107 F3d 14 Akee v. Office of Navajo and Hopi Indian Relocation
107 F.3d 14
Marie AKEE, Plaintiff-Appellant,
OFFICE OF NAVAJO AND HOPI INDIAN RELOCATION, an
administrative agency of the United States,
United States Court of Appeals, Ninth Circuit.
Argued and Submitted Jan. 17, 1997.
Decided Feb. 03, 1997.
NOTICE: Ninth Circuit Rule 36-3 provides that dispositions other than opinions or orders designated for publication are not precedential and should not be cited except when relevant under the doctrines of law of the case, res judicata, or collateral estoppel.
Marie Akee, a Navajo tribal member, applied for relocation assistance benefits on July 7, 1981, under the Navajo-Hopi Settlement Act, 25 U.S.C. § 640d. The Act authorized, inter alia, relocation assistance benefits for heads of households who moved from land partitioned to the tribe of which they are not a member. In order to qualify for relocation benefits, an applicant must satisfy three requirements: 1) she must prove that on December 22, 1974, she was a legal resident of an area partitioned under the Settlement Act, 2) she must not be a member of the tribe that received the partitioned land, and 3) she must have been a head of household at the time of relocation. 25 C.F.R. § 700.147.
The Hearing Officer recommended that Akee be denied benefits because she was not a legal resident of Hopi Partitioned Land on December 22, 1974.1 The agency, now called the Office of Navajo and Hopi Indian Relocation (ONHIR), notified Akee of final agency action denying her benefits on June 13, 1988.
In 1994, Akee filed her complaint in district court, challenging the ONHIR's decision denying her relocation benefits. The district court2 granted the ONHIR's motion for summary judgment, holding that the ONHIR's determination was supported by substantial evidence as a whole and was not arbitrary. The district court also held that the ONHIR's decision was made in good faith and was not violative of the federal government's trust responsibility owed to Akee as a Native American.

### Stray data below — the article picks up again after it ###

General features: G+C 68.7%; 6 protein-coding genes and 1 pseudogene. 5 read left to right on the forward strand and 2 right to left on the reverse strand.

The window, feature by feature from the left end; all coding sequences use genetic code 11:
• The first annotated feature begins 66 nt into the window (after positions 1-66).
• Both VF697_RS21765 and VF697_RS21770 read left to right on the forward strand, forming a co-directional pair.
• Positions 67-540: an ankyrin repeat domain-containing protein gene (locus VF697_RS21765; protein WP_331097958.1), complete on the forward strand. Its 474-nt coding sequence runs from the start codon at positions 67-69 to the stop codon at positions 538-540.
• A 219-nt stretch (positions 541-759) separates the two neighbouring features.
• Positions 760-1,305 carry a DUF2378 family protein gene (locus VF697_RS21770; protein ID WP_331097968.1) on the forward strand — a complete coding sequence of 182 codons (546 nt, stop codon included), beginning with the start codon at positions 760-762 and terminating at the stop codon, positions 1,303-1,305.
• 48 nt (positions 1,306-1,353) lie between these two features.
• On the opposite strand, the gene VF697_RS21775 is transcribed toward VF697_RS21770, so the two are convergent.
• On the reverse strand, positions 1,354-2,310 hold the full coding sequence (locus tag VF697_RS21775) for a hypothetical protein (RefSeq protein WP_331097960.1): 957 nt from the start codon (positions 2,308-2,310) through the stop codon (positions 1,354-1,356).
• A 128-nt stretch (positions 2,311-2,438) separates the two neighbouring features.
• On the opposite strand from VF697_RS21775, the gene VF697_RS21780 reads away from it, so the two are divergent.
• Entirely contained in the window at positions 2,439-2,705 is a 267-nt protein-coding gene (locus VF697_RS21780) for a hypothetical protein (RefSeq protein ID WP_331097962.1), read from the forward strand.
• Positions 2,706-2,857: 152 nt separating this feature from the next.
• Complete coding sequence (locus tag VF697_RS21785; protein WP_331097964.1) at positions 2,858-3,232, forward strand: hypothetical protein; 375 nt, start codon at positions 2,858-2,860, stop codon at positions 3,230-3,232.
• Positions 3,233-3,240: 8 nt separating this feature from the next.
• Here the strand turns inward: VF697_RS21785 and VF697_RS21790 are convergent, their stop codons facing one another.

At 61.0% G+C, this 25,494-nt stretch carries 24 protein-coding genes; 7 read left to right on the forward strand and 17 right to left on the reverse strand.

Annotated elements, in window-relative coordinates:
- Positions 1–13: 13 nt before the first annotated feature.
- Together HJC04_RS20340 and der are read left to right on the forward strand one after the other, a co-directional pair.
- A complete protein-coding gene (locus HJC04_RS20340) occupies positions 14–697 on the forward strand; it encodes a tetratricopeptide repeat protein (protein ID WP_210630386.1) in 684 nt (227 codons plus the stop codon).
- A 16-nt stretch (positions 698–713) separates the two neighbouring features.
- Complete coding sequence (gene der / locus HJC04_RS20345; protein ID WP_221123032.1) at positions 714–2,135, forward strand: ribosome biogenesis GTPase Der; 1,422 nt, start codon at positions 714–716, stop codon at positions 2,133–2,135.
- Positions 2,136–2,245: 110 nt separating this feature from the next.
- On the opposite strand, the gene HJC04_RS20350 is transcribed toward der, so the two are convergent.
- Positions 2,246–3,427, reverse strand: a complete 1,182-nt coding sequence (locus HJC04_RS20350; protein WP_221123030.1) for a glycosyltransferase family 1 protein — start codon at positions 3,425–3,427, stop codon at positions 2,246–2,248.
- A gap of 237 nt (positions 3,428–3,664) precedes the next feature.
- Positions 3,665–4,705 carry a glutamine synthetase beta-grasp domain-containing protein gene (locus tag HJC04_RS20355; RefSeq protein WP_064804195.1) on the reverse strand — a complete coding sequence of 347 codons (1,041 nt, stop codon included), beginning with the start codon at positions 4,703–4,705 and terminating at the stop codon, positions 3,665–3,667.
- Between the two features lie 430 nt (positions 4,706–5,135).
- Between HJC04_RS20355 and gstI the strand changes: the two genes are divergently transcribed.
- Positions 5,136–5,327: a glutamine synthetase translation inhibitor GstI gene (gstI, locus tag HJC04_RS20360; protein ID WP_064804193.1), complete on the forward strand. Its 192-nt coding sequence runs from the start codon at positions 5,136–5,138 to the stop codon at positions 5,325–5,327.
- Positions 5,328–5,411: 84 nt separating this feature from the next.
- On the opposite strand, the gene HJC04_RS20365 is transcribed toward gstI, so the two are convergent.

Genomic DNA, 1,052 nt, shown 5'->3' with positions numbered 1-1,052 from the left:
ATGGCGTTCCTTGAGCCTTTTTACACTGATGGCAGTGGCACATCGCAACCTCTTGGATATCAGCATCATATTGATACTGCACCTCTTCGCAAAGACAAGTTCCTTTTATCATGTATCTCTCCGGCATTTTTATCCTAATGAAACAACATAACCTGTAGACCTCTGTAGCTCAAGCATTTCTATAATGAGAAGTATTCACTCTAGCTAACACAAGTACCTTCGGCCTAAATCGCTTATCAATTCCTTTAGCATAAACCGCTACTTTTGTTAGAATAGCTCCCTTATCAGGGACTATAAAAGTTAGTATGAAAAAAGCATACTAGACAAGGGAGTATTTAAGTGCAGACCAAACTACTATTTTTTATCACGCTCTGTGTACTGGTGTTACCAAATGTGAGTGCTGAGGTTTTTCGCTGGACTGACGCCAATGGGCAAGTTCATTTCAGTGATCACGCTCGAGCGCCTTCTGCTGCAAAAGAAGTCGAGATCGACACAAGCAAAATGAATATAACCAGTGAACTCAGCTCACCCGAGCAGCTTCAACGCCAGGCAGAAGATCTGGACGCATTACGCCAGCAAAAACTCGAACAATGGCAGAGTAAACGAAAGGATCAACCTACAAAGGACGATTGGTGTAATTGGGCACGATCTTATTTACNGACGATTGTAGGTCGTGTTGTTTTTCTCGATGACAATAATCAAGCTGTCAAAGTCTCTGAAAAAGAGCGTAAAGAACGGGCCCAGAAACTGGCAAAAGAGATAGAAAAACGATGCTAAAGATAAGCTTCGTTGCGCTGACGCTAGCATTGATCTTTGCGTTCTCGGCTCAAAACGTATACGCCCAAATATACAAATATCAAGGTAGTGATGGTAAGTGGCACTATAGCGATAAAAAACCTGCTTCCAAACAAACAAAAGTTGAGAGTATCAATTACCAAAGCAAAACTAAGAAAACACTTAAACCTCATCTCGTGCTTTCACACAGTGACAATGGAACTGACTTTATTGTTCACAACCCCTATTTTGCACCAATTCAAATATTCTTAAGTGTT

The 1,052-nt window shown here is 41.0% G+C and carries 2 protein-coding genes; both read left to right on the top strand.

On appeal, Akee argues that the district court order should be reversed because the ONHIR's decision denying her relocation benefits was arbitrary given that other applicants who were allegedly similarly situated received benefits and she did not. Akee also asserts that the ONHIR's decision is not supported by substantial evidence, and that the Hearing Officer failed to properly credit evidence favorable to her and thereby violated the ONHIR's trust responsibility owed to Akee as a Native American.
After reviewing the evidence and the district court opinion, we find substantial evidence on the record as a whole supports the agency's decision. Akee has not established that the ONHIR's action was somehow inconsistent with its own standards, or that the agency's decision should be rendered arbitrary because of the decisions that she cites granting benefits to other applicants. Additionally, we find that the ONHIR properly applied the eligibility requirements and did not violate its trust responsibility.
Honorable Donald P. Lay, Senior Circuit Judge for the Eighth Circuit, sitting by designation
This disposition is not appropriate for publication and may not be cited to or by the courts of this circuit except as provided by 9th Cir.R. 36-3
The Hearing Officer found that Akee did not qualify for temporarily away status. Akee was away from Tolani Lake for a substantial amount of time, she had no belongings or livestock at her grandmother's house, and there was testimony from Akee's husband and grandmother that the trips back to Tolani Lake were basically social visits, and not for maintaining residency. Additionally, the ONHIR submits that Akee never actually voted in Tolani Lake, and that her own hospital records show that she received substantial medical treatment away from Tolani Lake
The Honorable Paul G. Rosenblatt, United States District Court Judge for the District of Arizona